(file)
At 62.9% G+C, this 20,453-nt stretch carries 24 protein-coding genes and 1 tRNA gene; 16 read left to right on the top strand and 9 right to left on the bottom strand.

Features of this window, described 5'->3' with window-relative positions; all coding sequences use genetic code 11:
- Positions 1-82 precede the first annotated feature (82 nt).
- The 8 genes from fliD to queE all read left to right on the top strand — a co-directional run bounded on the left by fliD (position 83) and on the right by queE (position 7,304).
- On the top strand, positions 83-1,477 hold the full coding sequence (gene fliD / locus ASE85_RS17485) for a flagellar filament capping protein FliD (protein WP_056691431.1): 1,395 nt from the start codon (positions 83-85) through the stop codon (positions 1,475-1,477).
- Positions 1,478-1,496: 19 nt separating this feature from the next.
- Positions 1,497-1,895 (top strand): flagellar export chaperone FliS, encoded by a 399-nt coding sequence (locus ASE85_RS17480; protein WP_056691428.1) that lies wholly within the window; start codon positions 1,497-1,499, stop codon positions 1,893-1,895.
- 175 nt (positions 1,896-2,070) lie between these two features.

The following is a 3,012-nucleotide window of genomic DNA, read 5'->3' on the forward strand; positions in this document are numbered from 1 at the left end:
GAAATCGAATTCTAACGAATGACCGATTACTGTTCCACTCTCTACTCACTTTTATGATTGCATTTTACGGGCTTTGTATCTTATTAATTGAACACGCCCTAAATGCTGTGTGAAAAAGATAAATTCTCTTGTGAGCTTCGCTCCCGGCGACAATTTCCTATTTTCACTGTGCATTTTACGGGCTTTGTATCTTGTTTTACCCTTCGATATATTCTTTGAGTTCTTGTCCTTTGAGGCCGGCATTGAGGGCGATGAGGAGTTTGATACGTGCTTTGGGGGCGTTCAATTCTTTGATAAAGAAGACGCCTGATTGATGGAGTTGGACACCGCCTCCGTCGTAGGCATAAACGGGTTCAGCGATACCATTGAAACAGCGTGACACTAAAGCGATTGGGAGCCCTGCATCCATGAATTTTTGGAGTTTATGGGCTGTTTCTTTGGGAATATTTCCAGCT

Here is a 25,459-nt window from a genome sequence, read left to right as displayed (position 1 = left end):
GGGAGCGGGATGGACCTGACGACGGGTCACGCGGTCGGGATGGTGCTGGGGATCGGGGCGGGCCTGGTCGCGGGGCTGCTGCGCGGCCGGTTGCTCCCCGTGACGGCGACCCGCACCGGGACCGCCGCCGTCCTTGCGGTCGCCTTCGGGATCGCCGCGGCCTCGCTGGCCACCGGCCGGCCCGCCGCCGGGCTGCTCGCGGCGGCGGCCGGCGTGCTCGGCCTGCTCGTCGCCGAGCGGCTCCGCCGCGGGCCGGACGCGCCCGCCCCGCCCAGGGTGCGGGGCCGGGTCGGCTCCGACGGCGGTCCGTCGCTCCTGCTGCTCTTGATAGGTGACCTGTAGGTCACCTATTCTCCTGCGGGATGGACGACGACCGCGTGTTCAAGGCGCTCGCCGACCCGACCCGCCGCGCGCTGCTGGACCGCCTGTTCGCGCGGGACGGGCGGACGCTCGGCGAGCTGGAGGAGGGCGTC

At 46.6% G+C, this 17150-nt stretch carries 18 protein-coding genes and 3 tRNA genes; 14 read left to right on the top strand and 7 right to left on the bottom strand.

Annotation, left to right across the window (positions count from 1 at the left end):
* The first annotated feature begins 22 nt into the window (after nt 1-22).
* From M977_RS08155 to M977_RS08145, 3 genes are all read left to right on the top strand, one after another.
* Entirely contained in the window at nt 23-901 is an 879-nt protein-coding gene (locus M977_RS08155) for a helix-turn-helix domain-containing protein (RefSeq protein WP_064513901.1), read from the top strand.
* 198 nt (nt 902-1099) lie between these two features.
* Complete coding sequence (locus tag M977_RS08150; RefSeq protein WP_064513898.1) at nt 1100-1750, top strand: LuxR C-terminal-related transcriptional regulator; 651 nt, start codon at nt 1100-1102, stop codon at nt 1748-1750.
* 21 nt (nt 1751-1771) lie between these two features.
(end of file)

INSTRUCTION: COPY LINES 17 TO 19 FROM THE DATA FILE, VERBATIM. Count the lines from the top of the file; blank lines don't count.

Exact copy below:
* Entirely contained in the window at nt 23-901 is an 879-nt protein-coding gene (locus M977_RS08155) for a helix-turn-helix domain-containing protein (RefSeq protein WP_064513901.1), read from the top strand.
* 198 nt (nt 902-1099) lie between these two features.
* Complete coding sequence (locus tag M977_RS08150; RefSeq protein WP_064513898.1) at nt 1100-1750, top strand: LuxR C-terminal-related transcriptional regulator; 651 nt, start codon at nt 1100-1102, stop codon at nt 1748-1750.